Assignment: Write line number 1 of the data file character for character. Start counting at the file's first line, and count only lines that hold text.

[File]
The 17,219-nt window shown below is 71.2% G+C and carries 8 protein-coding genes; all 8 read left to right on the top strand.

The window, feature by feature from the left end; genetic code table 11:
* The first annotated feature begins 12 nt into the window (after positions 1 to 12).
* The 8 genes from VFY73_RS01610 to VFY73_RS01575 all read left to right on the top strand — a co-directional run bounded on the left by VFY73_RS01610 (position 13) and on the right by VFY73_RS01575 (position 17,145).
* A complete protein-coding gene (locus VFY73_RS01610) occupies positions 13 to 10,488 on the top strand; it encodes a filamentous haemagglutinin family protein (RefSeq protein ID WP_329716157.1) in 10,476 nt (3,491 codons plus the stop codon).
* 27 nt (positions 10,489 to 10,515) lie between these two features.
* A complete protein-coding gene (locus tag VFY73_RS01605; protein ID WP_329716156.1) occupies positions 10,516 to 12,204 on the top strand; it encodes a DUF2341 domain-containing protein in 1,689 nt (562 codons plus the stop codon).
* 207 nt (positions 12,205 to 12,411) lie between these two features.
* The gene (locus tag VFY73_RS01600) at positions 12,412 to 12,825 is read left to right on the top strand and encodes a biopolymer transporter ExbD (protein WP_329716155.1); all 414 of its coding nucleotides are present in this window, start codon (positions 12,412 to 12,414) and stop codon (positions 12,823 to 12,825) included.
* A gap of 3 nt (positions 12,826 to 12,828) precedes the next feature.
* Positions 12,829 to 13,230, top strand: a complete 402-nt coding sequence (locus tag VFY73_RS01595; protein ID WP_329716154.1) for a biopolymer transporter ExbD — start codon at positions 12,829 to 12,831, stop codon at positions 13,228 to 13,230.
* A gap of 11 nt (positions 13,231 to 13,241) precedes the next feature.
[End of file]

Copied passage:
The 17,219-nt window shown below is 71.2% G+C and carries 8 protein-coding genes; all 8 read left to right on the top strand.